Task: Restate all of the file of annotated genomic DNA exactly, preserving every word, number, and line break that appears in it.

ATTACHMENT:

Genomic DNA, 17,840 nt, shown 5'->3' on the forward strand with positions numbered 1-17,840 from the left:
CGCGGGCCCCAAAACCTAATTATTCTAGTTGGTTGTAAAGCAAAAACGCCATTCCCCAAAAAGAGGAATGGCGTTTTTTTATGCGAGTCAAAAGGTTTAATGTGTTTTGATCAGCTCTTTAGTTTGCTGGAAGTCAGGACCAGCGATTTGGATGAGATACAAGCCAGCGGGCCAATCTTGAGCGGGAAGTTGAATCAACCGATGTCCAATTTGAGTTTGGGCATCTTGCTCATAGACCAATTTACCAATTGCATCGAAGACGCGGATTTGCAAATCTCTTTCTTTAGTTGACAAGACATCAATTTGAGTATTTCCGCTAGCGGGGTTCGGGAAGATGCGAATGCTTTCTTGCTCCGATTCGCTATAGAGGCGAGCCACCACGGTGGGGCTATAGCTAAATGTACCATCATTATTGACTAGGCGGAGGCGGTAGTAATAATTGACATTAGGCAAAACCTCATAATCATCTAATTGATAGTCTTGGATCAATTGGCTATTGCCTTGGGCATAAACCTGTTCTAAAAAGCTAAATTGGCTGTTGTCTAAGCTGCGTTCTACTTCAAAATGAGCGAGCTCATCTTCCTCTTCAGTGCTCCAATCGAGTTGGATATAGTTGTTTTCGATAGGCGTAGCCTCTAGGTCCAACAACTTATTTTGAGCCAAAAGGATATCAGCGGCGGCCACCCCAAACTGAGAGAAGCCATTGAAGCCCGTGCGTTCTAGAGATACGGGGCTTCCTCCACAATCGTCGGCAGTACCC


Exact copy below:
Genomic DNA, 17,840 nt, shown 5'->3' on the forward strand with positions numbered 1-17,840 from the left:
CGCGGGCCCCAAAACCTAATTATTCTAGTTGGTTGTAAAGCAAAAACGCCATTCCCCAAAAAGAGGAATGGCGTTTTTTTATGCGAGTCAAAAGGTTTAATGTGTTTTGATCAGCTCTTTAGTTTGCTGGAAGTCAGGACCAGCGATTTGGATGAGATACAAGCCAGCGGGCCAATCTTGAGCGGGAAGTTGAATCAACCGATGTCCAATTTGAGTTTGGGCATCTTGCTCATAGACCAATTTACCAATTGCATCGAAGACGCGGATTTGCAAATCTCTTTCTTTAGTTGACAAGACATCAATTTGAGTATTTCCGCTAGCGGGGTTCGGGAAGATGCGAATGCTTTCTTGCTCCGATTCGCTATAGAGGCGAGCCACCACGGTGGGGCTATAGCTAAATGTACCATCATTATTGACTAGGCGGAGGCGGTAGTAATAATTGACATTAGGCAAAACCTCATAATCATCTAATTGATAGTCTTGGATCAATTGGCTATTGCCTTGGGCATAAACCTGTTCTAAAAAGCTAAATTGGCTGTTGTCTAAGCTGCGTTCTACTTCAAAATGAGCGAGCTCATCTTCCTCTTCAGTGCTCCAATCGAGTTGGATATAGTTGTTTTCGATAGGCGTAGCCTCTAGGTCCAACAACTTATTTTGAGCCAAAAGGATATCAGCGGCGGCCACCCCAAACTGAGAGAAGCCATTGAAGCCCGTGCGTTCTAGAGATACGGGGCTTCCTCCACAATCGTCGGCAGTACCC